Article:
Over the course of my life I have seen many films in totally empty cinema screens. Attack of the Clones, Alice in Wonderland, Captain America, the list reaches into the dozens.
But the one thing they all had in common was that I watched them all after they had been on release for several weeks. Sometimes even as long as 3-4 months.
Unlocked however, is the first film I’ve seen in an empty cinema less than 7 days after the date of its theatrical release.
So basically, keep your expectations looooooow.
Still reeling from a Parisian terrorist attack that she failed to prevent, CIA interrogator Alice Racine (Noomi Rapace) is more or less retired, now living in London as a social worker.
Alas, after the uncovering of a potential biological attack, bosses from the CIA and MI5 (John Malkovich and Toni Collette) must ask Alice to come out of retirement due to their current lack of qualified interrogators (because apparently that’s a thing).
Agreeing, Alice believes all she needs to do is a simple interrogation. But not all is as it seems.
The number one question when thinking about Unlocked is “What idiot came up with such an uninteresting title?!”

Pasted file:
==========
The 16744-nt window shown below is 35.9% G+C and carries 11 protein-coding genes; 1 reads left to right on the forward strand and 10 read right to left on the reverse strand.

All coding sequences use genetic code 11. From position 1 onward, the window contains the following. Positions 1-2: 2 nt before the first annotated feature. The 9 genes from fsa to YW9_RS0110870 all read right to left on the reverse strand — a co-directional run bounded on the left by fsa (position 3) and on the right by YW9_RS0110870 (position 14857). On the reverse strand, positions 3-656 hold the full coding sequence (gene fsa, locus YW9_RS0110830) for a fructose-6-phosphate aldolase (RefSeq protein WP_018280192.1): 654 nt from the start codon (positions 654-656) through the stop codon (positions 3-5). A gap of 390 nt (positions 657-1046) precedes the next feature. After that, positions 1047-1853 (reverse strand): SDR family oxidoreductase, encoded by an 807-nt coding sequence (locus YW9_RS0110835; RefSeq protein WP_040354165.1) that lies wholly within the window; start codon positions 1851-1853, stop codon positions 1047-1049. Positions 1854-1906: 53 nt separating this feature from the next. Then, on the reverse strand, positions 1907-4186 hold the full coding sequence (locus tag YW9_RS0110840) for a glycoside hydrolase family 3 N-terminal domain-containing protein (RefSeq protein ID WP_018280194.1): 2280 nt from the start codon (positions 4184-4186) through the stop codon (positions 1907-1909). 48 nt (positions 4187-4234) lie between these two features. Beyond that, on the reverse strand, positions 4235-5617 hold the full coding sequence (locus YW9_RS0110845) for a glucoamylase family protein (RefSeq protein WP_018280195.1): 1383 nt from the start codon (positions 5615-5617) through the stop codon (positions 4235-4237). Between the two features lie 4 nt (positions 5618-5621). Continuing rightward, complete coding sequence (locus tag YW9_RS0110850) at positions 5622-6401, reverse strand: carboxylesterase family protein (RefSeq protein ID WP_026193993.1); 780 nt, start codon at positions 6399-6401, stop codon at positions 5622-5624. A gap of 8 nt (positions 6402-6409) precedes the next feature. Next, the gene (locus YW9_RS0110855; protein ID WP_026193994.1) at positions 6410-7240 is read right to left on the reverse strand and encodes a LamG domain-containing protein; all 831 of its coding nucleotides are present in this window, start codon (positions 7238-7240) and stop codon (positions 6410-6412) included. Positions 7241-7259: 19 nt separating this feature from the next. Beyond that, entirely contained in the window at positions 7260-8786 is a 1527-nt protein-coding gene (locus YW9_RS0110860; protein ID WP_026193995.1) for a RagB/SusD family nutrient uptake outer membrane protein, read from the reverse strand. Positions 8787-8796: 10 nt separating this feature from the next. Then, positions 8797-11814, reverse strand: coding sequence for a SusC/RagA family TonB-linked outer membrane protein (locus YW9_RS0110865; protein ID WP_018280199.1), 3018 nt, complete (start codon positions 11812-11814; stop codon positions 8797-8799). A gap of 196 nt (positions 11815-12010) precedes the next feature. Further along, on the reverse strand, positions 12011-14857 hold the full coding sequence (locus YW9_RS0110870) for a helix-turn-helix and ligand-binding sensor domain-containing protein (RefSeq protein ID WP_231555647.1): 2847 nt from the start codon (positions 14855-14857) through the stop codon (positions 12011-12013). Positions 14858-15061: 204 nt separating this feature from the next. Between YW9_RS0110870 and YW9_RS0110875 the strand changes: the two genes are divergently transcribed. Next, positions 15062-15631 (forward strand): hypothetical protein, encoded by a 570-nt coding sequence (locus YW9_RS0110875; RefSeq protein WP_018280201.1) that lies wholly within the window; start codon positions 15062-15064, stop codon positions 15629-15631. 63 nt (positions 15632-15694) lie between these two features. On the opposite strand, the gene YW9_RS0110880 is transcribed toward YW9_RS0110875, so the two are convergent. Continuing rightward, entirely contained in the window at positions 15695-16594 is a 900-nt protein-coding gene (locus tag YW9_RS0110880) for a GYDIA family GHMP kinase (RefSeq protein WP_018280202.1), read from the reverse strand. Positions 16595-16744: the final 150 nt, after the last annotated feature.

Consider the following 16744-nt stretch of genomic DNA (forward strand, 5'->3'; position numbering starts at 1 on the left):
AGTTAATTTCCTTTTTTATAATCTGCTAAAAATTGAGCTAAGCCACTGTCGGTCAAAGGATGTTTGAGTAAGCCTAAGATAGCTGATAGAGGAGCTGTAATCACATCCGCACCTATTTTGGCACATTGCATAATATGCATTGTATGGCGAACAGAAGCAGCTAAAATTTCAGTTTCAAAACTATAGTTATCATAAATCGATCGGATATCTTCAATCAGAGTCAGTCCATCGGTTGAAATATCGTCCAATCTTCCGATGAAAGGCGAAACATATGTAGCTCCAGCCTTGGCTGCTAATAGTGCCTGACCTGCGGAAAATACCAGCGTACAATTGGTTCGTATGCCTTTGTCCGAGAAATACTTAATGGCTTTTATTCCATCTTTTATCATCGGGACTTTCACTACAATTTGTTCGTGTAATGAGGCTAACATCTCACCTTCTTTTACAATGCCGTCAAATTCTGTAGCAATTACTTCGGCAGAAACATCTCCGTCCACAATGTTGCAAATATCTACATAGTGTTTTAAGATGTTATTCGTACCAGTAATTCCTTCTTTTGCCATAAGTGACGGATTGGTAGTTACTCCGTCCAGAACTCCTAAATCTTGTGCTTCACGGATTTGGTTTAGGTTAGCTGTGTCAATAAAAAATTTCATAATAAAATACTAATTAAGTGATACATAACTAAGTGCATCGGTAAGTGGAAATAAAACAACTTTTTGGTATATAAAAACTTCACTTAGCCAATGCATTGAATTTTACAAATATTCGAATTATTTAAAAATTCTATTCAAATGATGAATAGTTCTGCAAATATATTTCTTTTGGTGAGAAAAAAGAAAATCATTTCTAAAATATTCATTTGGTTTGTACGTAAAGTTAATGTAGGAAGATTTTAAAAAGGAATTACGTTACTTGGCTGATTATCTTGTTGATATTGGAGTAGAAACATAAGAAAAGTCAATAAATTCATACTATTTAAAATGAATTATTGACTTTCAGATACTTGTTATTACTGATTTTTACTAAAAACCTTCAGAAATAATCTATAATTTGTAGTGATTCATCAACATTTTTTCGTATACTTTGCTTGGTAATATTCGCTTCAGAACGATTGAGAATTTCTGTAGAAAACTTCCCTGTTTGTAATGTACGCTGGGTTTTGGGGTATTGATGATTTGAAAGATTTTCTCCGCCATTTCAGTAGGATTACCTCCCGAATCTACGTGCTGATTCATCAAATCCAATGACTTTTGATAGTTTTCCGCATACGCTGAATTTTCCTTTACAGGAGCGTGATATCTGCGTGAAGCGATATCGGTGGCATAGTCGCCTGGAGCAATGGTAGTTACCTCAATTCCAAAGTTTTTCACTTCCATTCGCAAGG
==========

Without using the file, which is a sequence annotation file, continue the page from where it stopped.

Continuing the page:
Tinker Taylor Solider Spy, Enemy of the State, The Manchurian Candidate, The Long Kiss Goodnight. Now THOSE are film titles. This one sounds like a comedy starring a desperate teenage girl running around town needing to unlock her phone!
Considering it’s also his first film in 5 years, the direction by Michael Apted, while serviceable, brings nothing new to the cinematic world of spy movies. While there are some decent twists and a strong A-list cast, the film barely manages to rise out of a mineshaft of blandness.
Fortunately said A-list cast deliver, even if it does occasionally feel like they may be doing a paycheck movie. Noomi Rapace is a solid lead, bringing strength in a character full of angst and pain. Indeed its enjoyable to see that Rapace plays a very down-to-earth sort of spy, with none of the oversexualisation that is usually seen in female undercover agents.
Rapace is surrounded by strong supporting roles in the guise of Michael Douglas, Toni Collette and John Malkovich. All of them doing their best with the little material they’ve been given. And despite the frivolous nature of this article’s title, Orlando Bloom is still a fun (if odd) watch to be had.
Unlocked isn’t going to be winning any awards or changing anyone’s life. But as a piece of cinema it does the bare basics of having a competent plot which entertains you for 90 minutes. Average in every sense of the word.